NEW YORK, Nov 1 (Reuters) - A wide swath of the U.S. travel and leisure industry is set to provide insight next week on the state of the economy, including trends in consumer spending, fallout from U.S.-China trade tensions and any damaging impact from the stronger U.S. dollar.
Third-quarter reports from several major hotels and online booking agencies roll in along with perspective coming on cruise lines and theme parks that will offer a window into the travel and tourism industry, representing nearly 3% of U.S. economic output.
Of special interest is the consumer, who has been seen as a steady economic pillar at a time other areas such as industrial manufacturing are showing weakness. U.S. economic growth slowed less than expected in the third quarter, according to data on Wednesday, as a further contraction in business investment was offset by resilient consumer spending.
The travel and leisure companies could provide a "good initial read" on their spending, given that most major retailers are not due to report until later in the month, said Walter Todd, chief investment officer at Greenwood Capital in South Carolina.
"Everybody is so focused on the fact that the consumer is what is holding the economy up, it’s that much more important to understand the health of the consumer," Todd said.
The travel and leisure reports arrive more than halfway through a corporate earnings season that overall has been better than expected for large U.S. companies but remains lackluster in terms of profit growth. S&P 500 companies are now expected to have posted a 0.8% decline in third-quarter earnings, according to IBES data from Refinitiv.
Among the S&P 500 travel and leisure companies reporting next week are Marriott International Inc and Host Hotels & Resorts Inc, online travel companies Booking Holdings Inc, Expedia Group and TripAdvisor, and Norwegian Cruise Line Holdings. Media and entertainment giant Walt Disney, which operates theme parks around the world, is set to post results on Thursday.
An index of five S&P 500 hotels and cruise lines has gained about 13% so far in 2019, but that has lagged the roughly 21% gain for the overall S&P 500.
Marriott, which is expected to post a 12.5% drop in earnings per share when it reports on Monday, will be particularly in focus due to its diversity of both hotel offerings and locations, according to Greenwood Capital's Todd.
"They are so big now and touch so many geographies and different stratas of incomes within their hotel portfolios, it gives you a good window into different pieces of the economy," Todd said.
Hotels that have reported so far have largely moderated their forecasts for revenue per available room, a key industry metric, said Dan Wasiolek, senior equity analyst at Morningstar, noting that the U.S.-China trade dispute "continues to have an impact on corporate travel."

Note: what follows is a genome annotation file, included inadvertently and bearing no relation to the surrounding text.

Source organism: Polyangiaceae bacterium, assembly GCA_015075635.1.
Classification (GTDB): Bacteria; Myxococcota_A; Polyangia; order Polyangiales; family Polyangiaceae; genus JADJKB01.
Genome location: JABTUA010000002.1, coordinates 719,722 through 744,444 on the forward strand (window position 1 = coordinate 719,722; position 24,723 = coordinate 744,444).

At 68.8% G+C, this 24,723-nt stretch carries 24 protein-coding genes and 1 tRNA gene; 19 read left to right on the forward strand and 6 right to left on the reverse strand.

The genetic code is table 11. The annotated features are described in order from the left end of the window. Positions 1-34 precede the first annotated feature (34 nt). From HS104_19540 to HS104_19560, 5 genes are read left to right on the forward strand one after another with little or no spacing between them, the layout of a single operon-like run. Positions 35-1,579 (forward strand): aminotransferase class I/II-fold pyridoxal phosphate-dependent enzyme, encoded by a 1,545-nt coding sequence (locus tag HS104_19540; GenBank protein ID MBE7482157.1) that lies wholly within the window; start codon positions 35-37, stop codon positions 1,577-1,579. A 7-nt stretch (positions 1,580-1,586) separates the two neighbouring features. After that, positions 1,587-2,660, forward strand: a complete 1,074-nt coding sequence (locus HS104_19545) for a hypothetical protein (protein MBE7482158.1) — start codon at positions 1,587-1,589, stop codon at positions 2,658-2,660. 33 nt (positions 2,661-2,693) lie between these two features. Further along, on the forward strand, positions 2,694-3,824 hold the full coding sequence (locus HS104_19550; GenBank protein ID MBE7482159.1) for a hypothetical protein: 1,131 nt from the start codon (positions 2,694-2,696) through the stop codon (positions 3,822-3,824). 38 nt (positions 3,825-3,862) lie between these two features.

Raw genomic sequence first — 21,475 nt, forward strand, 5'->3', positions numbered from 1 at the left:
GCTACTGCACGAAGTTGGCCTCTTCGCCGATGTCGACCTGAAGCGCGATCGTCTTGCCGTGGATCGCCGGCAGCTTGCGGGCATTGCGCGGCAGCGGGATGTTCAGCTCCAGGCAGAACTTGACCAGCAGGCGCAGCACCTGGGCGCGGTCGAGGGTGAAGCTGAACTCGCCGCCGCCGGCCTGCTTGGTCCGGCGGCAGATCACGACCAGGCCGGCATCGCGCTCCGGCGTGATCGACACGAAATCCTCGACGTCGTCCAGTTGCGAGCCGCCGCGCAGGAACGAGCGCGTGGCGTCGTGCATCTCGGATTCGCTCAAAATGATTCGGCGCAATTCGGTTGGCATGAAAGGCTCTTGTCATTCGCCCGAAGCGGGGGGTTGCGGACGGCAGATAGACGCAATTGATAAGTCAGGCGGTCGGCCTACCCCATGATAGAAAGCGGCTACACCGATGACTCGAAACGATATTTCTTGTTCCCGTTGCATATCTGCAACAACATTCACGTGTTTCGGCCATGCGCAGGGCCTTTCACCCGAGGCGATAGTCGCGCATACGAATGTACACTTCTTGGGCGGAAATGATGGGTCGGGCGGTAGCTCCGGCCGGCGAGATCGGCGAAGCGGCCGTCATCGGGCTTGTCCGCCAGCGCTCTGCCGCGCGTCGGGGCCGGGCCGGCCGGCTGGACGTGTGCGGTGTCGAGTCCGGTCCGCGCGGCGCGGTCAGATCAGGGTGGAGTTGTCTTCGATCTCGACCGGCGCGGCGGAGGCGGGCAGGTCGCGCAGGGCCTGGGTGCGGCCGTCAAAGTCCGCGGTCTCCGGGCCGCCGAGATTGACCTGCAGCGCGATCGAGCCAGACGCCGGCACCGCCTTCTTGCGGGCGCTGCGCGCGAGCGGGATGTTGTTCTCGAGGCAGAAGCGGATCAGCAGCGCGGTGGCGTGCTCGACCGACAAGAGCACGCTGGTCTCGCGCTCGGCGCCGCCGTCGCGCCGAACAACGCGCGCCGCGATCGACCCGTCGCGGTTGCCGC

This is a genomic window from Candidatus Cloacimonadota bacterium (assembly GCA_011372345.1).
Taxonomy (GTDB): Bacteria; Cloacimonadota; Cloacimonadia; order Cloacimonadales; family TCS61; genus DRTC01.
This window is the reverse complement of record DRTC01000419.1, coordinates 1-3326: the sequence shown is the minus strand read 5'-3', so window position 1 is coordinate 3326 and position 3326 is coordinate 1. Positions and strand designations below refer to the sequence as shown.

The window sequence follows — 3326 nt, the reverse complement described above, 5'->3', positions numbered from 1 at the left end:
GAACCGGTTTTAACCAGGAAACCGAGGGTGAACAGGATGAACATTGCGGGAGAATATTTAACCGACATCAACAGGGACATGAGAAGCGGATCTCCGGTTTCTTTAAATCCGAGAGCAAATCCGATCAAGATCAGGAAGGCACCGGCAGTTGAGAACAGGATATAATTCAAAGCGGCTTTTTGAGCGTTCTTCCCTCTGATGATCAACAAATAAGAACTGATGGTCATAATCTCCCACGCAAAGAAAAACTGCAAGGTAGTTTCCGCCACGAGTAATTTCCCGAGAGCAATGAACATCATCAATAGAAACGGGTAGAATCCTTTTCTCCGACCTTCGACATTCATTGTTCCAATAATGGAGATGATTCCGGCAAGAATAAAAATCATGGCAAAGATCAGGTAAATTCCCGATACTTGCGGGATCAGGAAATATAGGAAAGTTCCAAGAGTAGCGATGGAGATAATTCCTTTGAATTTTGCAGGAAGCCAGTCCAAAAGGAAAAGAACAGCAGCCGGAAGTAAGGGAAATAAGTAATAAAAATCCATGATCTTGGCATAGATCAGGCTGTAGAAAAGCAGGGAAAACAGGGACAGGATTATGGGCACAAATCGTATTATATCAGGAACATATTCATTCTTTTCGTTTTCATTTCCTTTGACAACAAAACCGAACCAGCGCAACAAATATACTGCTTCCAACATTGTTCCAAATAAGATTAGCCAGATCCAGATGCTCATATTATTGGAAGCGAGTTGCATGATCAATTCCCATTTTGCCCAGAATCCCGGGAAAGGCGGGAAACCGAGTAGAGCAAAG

“When companies are uncertain about policy that can impact their business, they are unsure how to budget for that and that can therefore slow business meetings," Wasiolek said. "And if that slows business meetings, it slows travel and it slows people staying at hotels."
In Hilton Worldwide Holdings' conference call last week, Chief Executive Christopher Nassetta noted leisure business was "down a tick" in the third quarter.
Hotels' leisure business has been strong in 2019, said Brian Dobson, an analyst at Nomura Instinet, "but just at the margin, we are starting to see a little bit of weakness."
"That is something we will certainly be keeping an eye on and want to hear more about from Marriott," Dobson said.
Royal Caribbean shares ended down 3.4% following the cruises company's quarterly report on Wednesday as it pointed to "certain changes in our cost base" in the coming years. But Royal Caribbean's demand outlook otherwise has a "positive read-through" for Norwegian's results next Thursday, Nomura Instinet analysts Harry Curtis and Dobson said in a note.
Disney's quarterly earnings are expected to fall by about 36%, according to Refinitiv, and investors will be focused on the company's video streaming plans. In its last report, operating income declined at Disney's U.S. theme parks as the company cited expenses for a "Star Wars"-themed expansion at California's Disneyland and lower attendance.
One factor that could make tourist travel to the United States more expensive is the strength of the dollar, said Mark Hackett, chief of investment research at Nationwide, especially in light of other economic and political uncertainty such as Britain's planned exit from the European Union.
The dollar climbed 4.5% against a basket of currencies from the third quarter of 2018 through the third quarter of this year.
“The biggest issue is the foreign traveler because of the dollar," Hackett said. "Are they willing to come over with the headwind of the dollar given all the other stresses and worries?”
Reporting by Lewis Krauskopf; Editing by Alden Bentley and David Gregorio